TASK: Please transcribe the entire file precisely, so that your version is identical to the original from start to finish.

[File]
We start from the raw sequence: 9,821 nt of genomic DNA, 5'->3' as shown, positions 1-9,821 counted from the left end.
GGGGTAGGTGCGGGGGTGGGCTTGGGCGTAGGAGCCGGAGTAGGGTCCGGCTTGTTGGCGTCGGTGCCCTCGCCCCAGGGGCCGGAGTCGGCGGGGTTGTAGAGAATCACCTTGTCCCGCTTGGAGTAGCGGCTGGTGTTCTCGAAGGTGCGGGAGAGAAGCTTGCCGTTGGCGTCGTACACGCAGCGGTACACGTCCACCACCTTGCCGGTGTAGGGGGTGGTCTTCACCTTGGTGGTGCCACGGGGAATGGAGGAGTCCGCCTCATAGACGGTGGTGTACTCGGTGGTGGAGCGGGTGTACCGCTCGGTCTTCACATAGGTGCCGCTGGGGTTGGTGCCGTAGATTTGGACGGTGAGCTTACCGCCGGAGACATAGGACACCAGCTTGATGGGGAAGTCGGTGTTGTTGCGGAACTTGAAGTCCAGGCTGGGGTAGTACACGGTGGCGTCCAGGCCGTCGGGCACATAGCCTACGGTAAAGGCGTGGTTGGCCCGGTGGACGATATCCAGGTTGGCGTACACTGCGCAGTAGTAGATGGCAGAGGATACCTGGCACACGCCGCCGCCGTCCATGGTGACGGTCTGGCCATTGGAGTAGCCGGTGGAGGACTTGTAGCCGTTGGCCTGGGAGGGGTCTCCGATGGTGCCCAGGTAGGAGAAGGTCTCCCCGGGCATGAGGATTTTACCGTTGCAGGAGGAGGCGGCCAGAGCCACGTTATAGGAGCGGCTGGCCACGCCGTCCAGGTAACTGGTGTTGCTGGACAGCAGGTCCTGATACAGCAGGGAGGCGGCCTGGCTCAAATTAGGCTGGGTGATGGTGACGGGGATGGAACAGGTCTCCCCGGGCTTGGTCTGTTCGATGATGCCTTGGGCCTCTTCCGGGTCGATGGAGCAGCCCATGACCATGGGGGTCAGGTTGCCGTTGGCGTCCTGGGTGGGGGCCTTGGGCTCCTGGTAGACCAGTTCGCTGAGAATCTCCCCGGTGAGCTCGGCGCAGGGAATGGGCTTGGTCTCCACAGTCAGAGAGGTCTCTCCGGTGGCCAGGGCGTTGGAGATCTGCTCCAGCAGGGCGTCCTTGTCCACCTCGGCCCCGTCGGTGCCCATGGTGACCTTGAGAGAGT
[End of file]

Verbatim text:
We start from the raw sequence: 9,821 nt of genomic DNA, 5'->3' as shown, positions 1-9,821 counted from the left end.
GGGGTAGGTGCGGGGGTGGGCTTGGGCGTAGGAGCCGGAGTAGGGTCCGGCTTGTTGGCGTCGGTGCCCTCGCCCCAGGGGCCGGAGTCGGCGGGGTTGTAGAGAATCACCTTGTCCCGCTTGGAGTAGCGGCTGGTGTTCTCGAAGGTGCGGGAGAGAAGCTTGCCGTTGGCGTCGTACACGCAGCGGTACACGTCCACCACCTTGCCGGTGTAGGGGGTGGTCTTCACCTTGGTGGTGCCACGGGGAATGGAGGAGTCCGCCTCATAGACGGTGGTGTACTCGGTGGTGGAGCGGGTGTACCGCTCGGTCTTCACATAGGTGCCGCTGGGGTTGGTGCCGTAGATTTGGACGGTGAGCTTACCGCCGGAGACATAGGACACCAGCTTGATGGGGAAGTCGGTGTTGTTGCGGAACTTGAAGTCCAGGCTGGGGTAGTACACGGTGGCGTCCAGGCCGTCGGGCACATAGCCTACGGTAAAGGCGTGGTTGGCCCGGTGGACGATATCCAGGTTGGCGTACACTGCGCAGTAGTAGATGGCAGAGGATACCTGGCACACGCCGCCGCCGTCCATGGTGACGGTCTGGCCATTGGAGTAGCCGGTGGAGGACTTGTAGCCGTTGGCCTGGGAGGGGTCTCCGATGGTGCCCAGGTAGGAGAAGGTCTCCCCGGGCATGAGGATTTTACCGTTGCAGGAGGAGGCGGCCAGAGCCACGTTATAGGAGCGGCTGGCCACGCCGTCCAGGTAACTGGTGTTGCTGGACAGCAGGTCCTGATACAGCAGGGAGGCGGCCTGGCTCAAATTAGGCTGGGTGATGGTGACGGGGATGGAACAGGTCTCCCCGGGCTTGGTCTGTTCGATGATGCCTTGGGCCTCTTCCGGGTCGATGGAGCAGCCCATGACCATGGGGGTCAGGTTGCCGTTGGCGTCCTGGGTGGGGGCCTTGGGCTCCTGGTAGACCAGTTCGCTGAGAATCTCCCCGGTGAGCTCGGCGCAGGGAATGGGCTTGGTCTCCACAGTCAGAGAGGTCTCTCCGGTGGCCAGGGCGTTGGAGATCTGCTCCAGCAGGGCGTCCTTGTCCACCTCGGCCCCGTCGGTGCCCATGGTGACCTTGAGAGAGT